Five-year-old Rowan Millner has dystrophic epidermolysis bullosa.
Courtesy of the Millner family

The gel uses a modified herpes simplex virus to deliver a copy of the collagen VII gene to the surface of the skin, which makes the missing protein and stabilizes the skin’s structure. Because the herpes virus has evolved to evade the human immune system, the gel can be applied repeatedly without triggering an immune response that has stymied previous gene therapies using other viruses to deliver corrective genes to the body.

“We saw no inflammation, significant side effects or immune neutralization of the drug, even with repeated administration of the gel over the six months of the trial period,” Marinkovich said.

The researchers hope that the results with the modified herpes virus will advance gene therapy for other diseases in which genes are missing or damaged.

Marinkovich said that while the previous trial was designed to show that gel-treated skin could make collagen VII, the new trial focused mainly on wound healing. “We set a goal for 100% healing within six months of treatment,” he said. “That’s a high bar, but we very clearly met the primary objective.”

After the trial period ended, most participants continued to receive the gel treatment at home under medical supervision as part of an open-label extension of the trial.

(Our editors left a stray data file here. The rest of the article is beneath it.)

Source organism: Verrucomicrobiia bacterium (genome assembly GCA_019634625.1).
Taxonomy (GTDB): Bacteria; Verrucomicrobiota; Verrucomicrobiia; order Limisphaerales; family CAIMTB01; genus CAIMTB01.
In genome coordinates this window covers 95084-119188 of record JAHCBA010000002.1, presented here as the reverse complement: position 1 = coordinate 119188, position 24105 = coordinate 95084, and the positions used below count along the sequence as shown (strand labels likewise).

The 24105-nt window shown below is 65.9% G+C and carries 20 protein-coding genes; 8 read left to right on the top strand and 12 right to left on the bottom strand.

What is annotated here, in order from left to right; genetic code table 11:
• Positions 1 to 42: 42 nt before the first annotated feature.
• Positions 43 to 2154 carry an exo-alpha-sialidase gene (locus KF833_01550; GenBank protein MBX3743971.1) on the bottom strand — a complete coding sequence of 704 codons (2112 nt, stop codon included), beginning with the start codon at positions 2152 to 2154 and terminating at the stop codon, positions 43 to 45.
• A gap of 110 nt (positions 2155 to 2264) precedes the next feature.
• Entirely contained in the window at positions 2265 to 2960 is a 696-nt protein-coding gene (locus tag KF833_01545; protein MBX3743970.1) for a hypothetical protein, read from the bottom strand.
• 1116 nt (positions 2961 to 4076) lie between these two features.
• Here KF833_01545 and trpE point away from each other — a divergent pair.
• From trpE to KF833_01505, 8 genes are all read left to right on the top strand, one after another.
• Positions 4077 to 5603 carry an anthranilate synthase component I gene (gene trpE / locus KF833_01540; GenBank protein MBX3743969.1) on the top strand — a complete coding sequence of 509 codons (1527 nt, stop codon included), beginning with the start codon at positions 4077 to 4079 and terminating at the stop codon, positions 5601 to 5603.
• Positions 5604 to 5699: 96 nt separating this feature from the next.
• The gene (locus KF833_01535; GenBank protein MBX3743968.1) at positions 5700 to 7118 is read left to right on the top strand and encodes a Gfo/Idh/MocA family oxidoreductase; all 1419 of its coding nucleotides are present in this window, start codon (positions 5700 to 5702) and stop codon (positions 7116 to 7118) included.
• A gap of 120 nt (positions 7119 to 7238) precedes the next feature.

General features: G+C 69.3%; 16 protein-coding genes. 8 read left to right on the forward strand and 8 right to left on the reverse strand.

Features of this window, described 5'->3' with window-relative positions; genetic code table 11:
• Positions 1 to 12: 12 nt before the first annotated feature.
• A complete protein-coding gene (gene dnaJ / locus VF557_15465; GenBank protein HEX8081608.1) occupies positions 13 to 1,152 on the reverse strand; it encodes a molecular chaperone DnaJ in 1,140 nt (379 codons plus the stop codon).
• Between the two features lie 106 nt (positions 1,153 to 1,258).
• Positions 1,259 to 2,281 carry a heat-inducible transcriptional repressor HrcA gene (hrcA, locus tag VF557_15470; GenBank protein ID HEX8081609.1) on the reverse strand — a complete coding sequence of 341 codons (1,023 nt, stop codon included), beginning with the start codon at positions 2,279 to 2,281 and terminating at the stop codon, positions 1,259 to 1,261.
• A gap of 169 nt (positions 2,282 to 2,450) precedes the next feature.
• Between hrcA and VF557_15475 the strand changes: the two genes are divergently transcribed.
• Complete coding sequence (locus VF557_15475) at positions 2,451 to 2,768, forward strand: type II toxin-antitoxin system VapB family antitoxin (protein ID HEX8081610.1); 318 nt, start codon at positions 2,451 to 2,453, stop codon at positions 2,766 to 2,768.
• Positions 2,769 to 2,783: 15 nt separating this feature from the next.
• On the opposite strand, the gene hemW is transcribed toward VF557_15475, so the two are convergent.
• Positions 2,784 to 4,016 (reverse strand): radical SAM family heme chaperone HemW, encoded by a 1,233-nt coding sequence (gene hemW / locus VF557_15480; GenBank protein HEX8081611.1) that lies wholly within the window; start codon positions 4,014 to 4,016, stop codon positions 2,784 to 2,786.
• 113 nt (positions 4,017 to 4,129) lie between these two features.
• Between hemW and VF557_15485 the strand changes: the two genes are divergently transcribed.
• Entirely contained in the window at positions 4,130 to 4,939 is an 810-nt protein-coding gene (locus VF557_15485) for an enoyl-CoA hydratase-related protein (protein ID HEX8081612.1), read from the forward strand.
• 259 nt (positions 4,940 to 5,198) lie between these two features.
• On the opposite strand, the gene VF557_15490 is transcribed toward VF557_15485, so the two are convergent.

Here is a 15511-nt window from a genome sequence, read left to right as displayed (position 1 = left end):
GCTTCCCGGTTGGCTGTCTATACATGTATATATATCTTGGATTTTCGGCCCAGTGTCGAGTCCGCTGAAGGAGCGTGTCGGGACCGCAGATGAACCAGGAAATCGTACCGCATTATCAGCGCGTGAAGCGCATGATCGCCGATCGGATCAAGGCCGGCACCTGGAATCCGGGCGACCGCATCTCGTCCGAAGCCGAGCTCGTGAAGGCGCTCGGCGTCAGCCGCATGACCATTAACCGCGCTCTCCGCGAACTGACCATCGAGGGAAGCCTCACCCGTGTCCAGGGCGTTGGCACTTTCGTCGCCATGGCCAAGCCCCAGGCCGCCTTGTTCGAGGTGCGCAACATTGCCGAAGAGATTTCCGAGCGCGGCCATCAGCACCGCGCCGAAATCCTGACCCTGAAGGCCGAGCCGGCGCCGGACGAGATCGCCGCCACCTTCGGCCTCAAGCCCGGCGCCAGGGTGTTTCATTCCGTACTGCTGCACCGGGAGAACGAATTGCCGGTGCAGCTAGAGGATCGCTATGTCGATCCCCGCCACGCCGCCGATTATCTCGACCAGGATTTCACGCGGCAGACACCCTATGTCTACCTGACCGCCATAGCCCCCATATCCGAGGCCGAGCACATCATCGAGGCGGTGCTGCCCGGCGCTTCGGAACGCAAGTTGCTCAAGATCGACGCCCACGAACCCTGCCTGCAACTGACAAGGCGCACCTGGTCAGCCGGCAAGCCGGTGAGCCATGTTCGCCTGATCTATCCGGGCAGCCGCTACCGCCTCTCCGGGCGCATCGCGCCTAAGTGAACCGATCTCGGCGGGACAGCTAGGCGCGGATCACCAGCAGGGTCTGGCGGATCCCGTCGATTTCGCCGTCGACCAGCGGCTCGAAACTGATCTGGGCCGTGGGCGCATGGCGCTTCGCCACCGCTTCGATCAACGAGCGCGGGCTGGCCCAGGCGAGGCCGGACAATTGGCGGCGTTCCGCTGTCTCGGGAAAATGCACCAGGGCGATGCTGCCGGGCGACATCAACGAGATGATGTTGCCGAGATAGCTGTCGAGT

Mascoli, who lives in Italy, and his parents stayed in the Palo Alto area for about nine months to participate in the trial, which ended in late 2021. Now that he is home, Mascoli, who is training to be a pharmacist, no longer has access to the gel, although Marinkovich and his colleagues are trying to get him access though a compassionate use authorization in Italy.

Now off therapy for 10 months, Mascoli noted, “Unfortunately, the wounds don’t always stay closed, and new ones can open. I hope that I and other patients can soon use the gel again, because the wounds are much less painful when they are closed.”

Marinkovich traveled to southern Italy in the late 1990s, when he was invited to advise local pediatric dermatologists how best to care for a newly diagnosed child in the region. “I would travel to Italy for a few days each year to consult with their doctors and spend time with their family,” Marinkovich said. “We developed a rapport, and over the years, as I and my colleagues at Stanford Medicine worked to understand the disease and develop treatments, I always had them in the back of my mind. I really wanted to be able to do something to help epidermolysis patients throughout the world. It’s a terrible disease.”

He added that the next steps for researchers will be to try the gel on patients’ hands as well as mucosal surfaces including the mouth, throat, eyes, esophagus and anus.

Researchers from Delaware-based Savio Group Analytics and Maryland-based Kammerman Consulting also participated in the study.

About Stanford Medicine

Stanford Medicine is an integrated academic health system comprising the Stanford School of Medicine and adult and pediatric health care delivery systems. Together, they harness the full potential of biomedicine through collaborative research, education and clinical care for patients. For more information, please visit